AIKEN, SC (02/26/2018) A contingent of University of South Carolina Aiken leaders, students and friends of the university met with local representatives, senators, and legislative members in the statehouse to share insight on USC Aiken's fiscal priorities for the coming year.
"This is a very busy time of the year for all of us. For me, and several cabinet members, the fact that the legislature is in session and in the process of constructing the next budget, shifts a good deal of our time and attention to the statehouse," said Dr. Sandra Jordan, chancellor.
"In addition to tracking changes to existing legislation, new mandates tacked on to legislation, and the introduction of new bills, we are working with our local delegation to shape budget priorities for 2019."
The students visited right about the time the House of Representative's sub-committee planned to make its budget recommendation to the full house.
"Historically, if the university's budget request is not recommended by the House Ways and Means, it has to be introduced from the house or senate floor. Changing the budget from the floor is extremely challenging and unless there is an emergency or special crisis, it is typically unsuccessful," Jordan said.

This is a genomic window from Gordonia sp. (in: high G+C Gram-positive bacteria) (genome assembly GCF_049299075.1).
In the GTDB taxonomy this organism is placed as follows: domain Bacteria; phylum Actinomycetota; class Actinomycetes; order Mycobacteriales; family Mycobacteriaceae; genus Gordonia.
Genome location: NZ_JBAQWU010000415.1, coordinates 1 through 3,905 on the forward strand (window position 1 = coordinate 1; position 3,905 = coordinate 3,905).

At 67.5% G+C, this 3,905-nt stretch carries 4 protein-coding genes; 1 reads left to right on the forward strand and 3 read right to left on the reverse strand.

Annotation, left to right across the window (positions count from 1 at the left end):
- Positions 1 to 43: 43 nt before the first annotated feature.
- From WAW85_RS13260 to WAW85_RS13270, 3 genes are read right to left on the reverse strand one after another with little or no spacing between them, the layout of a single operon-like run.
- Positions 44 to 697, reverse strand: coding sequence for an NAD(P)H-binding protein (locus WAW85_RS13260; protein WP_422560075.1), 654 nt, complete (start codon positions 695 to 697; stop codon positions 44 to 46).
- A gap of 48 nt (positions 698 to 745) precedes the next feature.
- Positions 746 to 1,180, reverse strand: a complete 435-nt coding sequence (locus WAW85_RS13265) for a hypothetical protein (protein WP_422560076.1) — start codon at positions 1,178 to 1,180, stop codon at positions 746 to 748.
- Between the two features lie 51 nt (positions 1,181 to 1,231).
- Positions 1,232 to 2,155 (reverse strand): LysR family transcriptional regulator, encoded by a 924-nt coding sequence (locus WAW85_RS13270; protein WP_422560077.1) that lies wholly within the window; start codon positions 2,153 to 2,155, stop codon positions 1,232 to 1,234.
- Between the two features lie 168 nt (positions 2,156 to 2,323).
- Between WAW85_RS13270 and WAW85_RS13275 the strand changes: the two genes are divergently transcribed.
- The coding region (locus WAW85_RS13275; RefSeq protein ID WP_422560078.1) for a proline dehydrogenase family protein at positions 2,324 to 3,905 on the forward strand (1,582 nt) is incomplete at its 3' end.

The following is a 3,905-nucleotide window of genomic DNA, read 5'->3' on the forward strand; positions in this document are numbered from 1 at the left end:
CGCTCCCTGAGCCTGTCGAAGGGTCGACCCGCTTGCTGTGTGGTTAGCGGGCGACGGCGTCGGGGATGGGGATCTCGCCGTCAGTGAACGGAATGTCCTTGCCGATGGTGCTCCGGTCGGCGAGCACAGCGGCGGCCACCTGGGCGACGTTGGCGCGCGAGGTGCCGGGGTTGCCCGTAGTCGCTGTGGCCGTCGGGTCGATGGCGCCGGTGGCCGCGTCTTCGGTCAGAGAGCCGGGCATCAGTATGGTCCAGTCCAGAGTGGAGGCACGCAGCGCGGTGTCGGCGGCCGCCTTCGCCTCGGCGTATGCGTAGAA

Just hours after the statehouse visit, House Ways and Means budget was released, and USC Aiken was included in it. The proposed budget includes $3.5 million for repairs to the Penland HVAC system, which has exceeded its life expectancy by several decades.
Replacing the HVAC system is very expensive for a number of reasons. First, the roof of the building must be removed in order to lower the system into place, then the roof must be replaced. The project includes replacing the ductwork, which will require replacing ceiling tiles. Finally, because of the extensive nature of the project, USC Aiken will be required by federal mandate to bring other Penland systems, such as the fire repression system, up to code.
In addition to sharing budgetary priorities the students who visited with the local legislative delegation learned about important lawmaking processes.
"The students were respectful and inquisitive and asked insightful questions," Jordan said.
"We were very proud of the way they represented USC Aiken."